Tutorial: Genetic Programming for Job Shop Scheduling

Job shop scheduling (JSS) is an important combinatorial optimisation problem, which covers a full range of topics and tasks including static JSS, dynamic JSS, flexible JSS, dynamic flexible JSS, from basic research to a huge number of real-world industrial applications. With recent technological advances in internet-of-things, artificial intelligence, and automation, modern production systems are digitalized and more flexible, and production environments can be monitored and diagnosed in real-time. Scheduling in such dynamic and complex environments is challenging since scheduling needs to be more efficient and reactive, and scheduling decisions have to incorporate dynamic information and uncertainty. Instead of manually designing scheduling heuristics and algorithms for each problem, we can use machine learning and hyper-heuristics to automatically learn effective scheduling heuristics from low-level heuristics, characteristics of scheduling problems, and dynamic information from production environments. Among the techniques studied and applied within the research field of JSS, genetic programming (GP), a powerful evolutionary machine learning technique, has been successfully used to learn scheduling heuristics for JSS, especially for dynamic JSS. This automated design approach can significantly reduce the time required to develop solution methods by domain experts and increase the chance of discovering novel and effective scheduling heuristics. Although GP has shown its advantage in learning scheduling heuristics for JSS, GP still has several limitations for handling JSS such as high computational cost and large search space. In addition, most of existing studies focus mainly on single JSS task optimisation, the multiple tasks solving ability of GP has not been explored. The tutorial will introduce the general JSS problem, including the similarities and differences of different types of job shop scheduling. The basic GP will be also introduced. How and why to use genetic programming to learn scheduling heuristics for JSS will be introduced. Different surrogate techniques used in GP for JSS will be introduced with examples. How feature selection techniques can be used in GP for JSS will be described. In addition, how to learn scheduling heuristics for multiple JSS tasks simultaneously will be discussed. In summary, we will show how such techniques can be used to help GP learn scheduling heuristics for JSS. All the techniques mentioned will be introduced with promising results.

This tutorial contains seven parts:
(1) Different types of job shop scheduling and their applications

  • General introduction of job shop scheduling
  • Static vs dynamic job shop scheduling
  • Flexible vs non-flexible job shop scheduling
  • The similarities and differences between different types of job shop scheduling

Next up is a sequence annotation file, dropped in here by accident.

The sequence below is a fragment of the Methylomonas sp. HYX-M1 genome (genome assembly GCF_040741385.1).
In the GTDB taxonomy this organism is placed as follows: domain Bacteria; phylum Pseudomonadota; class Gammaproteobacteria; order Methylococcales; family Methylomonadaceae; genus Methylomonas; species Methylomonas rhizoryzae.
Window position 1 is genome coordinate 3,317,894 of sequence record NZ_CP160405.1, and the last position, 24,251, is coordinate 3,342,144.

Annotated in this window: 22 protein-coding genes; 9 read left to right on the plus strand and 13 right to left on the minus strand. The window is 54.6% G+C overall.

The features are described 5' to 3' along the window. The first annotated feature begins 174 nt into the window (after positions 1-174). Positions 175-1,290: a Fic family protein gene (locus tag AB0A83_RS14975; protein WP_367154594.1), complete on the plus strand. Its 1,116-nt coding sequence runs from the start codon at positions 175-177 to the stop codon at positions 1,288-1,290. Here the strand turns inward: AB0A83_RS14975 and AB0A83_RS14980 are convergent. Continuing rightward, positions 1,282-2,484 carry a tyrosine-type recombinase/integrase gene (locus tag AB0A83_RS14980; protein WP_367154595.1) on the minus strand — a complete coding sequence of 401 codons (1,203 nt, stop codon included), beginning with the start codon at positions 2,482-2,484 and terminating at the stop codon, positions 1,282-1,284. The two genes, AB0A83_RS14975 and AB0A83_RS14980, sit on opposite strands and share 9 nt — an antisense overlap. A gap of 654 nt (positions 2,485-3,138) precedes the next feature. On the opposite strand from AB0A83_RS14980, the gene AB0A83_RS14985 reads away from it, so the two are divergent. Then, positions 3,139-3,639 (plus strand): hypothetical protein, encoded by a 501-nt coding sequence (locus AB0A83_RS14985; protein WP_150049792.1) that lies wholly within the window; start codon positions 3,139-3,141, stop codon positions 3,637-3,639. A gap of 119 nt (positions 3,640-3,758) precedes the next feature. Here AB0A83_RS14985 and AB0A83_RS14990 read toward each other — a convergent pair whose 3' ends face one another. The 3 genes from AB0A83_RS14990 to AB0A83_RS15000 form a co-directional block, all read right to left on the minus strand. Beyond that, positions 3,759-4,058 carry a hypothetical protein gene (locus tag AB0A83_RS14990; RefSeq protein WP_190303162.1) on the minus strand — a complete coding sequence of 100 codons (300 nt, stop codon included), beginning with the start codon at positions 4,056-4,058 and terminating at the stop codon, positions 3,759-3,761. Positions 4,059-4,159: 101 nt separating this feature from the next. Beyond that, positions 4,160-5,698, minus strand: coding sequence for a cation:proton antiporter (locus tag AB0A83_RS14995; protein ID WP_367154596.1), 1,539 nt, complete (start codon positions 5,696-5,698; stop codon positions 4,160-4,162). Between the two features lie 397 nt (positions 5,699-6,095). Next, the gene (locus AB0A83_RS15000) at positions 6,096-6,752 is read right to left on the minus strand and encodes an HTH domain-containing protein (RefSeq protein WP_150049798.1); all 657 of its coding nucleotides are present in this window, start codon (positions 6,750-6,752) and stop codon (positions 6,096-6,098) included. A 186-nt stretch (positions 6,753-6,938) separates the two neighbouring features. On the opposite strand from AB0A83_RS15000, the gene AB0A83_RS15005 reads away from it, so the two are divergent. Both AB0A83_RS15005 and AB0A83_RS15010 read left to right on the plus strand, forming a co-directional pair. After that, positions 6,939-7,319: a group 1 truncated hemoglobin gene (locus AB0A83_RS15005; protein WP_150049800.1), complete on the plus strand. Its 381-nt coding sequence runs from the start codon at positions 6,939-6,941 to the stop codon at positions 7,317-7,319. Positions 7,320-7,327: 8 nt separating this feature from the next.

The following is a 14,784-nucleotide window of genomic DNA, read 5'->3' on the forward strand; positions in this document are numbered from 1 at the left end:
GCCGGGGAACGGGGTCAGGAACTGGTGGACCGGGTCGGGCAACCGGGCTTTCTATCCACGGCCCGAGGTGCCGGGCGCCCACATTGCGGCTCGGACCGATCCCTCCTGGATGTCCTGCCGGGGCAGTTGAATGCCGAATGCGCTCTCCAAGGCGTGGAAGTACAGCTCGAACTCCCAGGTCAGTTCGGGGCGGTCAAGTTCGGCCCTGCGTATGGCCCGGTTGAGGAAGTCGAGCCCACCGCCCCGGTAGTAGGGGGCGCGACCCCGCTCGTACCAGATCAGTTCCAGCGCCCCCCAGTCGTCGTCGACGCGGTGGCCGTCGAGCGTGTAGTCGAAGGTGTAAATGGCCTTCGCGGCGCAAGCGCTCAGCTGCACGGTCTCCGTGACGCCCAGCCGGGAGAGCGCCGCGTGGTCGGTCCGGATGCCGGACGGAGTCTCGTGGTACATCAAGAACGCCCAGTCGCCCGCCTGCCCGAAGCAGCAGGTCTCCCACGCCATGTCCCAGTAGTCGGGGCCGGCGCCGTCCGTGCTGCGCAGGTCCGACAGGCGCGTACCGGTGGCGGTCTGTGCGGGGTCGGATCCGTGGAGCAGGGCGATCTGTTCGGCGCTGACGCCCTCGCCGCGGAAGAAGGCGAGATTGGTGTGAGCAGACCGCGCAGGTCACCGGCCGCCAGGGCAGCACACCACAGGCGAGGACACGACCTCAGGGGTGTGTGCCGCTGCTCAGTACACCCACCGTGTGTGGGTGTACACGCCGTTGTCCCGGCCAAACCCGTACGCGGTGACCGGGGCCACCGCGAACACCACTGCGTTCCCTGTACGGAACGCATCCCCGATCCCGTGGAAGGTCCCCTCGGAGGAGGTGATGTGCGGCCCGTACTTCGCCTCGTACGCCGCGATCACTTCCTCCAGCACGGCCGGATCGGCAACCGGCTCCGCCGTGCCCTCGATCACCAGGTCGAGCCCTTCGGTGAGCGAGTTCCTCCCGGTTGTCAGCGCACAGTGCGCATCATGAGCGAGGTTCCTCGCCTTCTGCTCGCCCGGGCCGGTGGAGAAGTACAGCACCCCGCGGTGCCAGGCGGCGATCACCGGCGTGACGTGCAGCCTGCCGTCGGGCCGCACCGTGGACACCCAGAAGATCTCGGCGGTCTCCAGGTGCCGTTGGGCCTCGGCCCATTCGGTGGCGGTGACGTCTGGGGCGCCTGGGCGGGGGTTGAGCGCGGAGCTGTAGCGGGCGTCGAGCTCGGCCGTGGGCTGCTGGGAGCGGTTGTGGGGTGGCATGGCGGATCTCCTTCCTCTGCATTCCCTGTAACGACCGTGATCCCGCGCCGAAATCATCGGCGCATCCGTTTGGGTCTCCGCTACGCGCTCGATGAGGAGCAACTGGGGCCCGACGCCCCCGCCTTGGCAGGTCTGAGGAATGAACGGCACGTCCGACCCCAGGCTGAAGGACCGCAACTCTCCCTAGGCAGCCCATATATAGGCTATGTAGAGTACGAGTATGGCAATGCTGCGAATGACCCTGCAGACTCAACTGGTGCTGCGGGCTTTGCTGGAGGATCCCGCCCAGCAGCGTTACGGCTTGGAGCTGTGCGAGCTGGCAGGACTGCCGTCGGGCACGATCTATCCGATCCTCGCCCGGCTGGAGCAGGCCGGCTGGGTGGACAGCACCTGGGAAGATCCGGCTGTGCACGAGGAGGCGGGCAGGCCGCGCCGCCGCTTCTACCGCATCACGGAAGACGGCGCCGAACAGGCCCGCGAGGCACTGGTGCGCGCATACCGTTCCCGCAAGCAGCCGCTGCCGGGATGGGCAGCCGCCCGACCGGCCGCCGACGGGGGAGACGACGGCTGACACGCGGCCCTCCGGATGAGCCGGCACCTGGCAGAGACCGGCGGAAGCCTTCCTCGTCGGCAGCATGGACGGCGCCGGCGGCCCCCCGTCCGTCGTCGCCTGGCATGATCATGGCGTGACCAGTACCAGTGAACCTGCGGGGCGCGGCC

(2) Introduction of machine learning and genetic programming

  • Representation of genetic programming
  • Evaluation of genetic programming
  • Parent selection in genetic programming
  • Genetic operators (i.e., crossover, mutation, and reproduction) of genetic programming

(3) Introduction of genetic programming for job shop scheduling

  • Scheduling heuristics for different types of job shop scheduling
  • Genetic programming to learn scheduling heuristics
  • Set up genetic programming as a hyper-heuristic approach for job shopscheduling (e.g., representations, terminal set and function set)

(4) Surrogate-Assisted genetic programming for job shop scheduling

  • Surrogate basic concepts
  • Phenotype VS Genotype of genetic programming individuals
  • K-nearest neighbour based surrogate for genetic programming
  • Simplified model based surrogate for genetic programming
  • Collaborative multi-fidelity based surrogates for genetic programming

(5) Genetic programming with feature selection for job shop scheduling

  • Feature selection basic concepts
  • Feature frequency-based feature selection
  • Contribution-based feature selection

(6) Multitask genetic programming for job shop scheduling

  • Multitask basic concepts
  • Multitask genetic programming based generative hyper-heuristics
  • Surrogate-Assisted evolutionary multitask genetic programming
  • Adaptive multitask genetic programming

(7) Future directions

  • Limitations of existing studies in this field
  • Potential solutions to handle the limitations

Learning outcomesThis tutorial targets researchers who are not familiar with GP and/or production scheduling as well as experienced researchers who are interested in special research topics.(1) Researches with a background in machine learning, operations research, industrial engineering, can enjoy this tutorial and explore the interfaces between operations research / optimisation and machine learning.(2) Researchers can gain fundamental understandings of the subjects and incrementally explore different applications and algorithms of this tutorial.(3) Operations research / industrial engineering researchers who are familiar with combinatorial optimisation and production scheduling will find a good transition to refresh their knowledge and get used to machine learning and GP’s terminologies before exploring hybrid operations research-GP methods, and other applications in dynamic production environments.(4) Machine learning researchers can familiarise themselves with production scheduling applications from this tutorial and understand the basic settings for applying machine learning algorithms to scheduling problems.(5) Advanced applications of machine learning presented will be of great interests for many machine learning researchers. Operations research / industrial engineering / Machine Learning practitioners will find it useful to understand how machine learning can be applied to solve scheduling problems.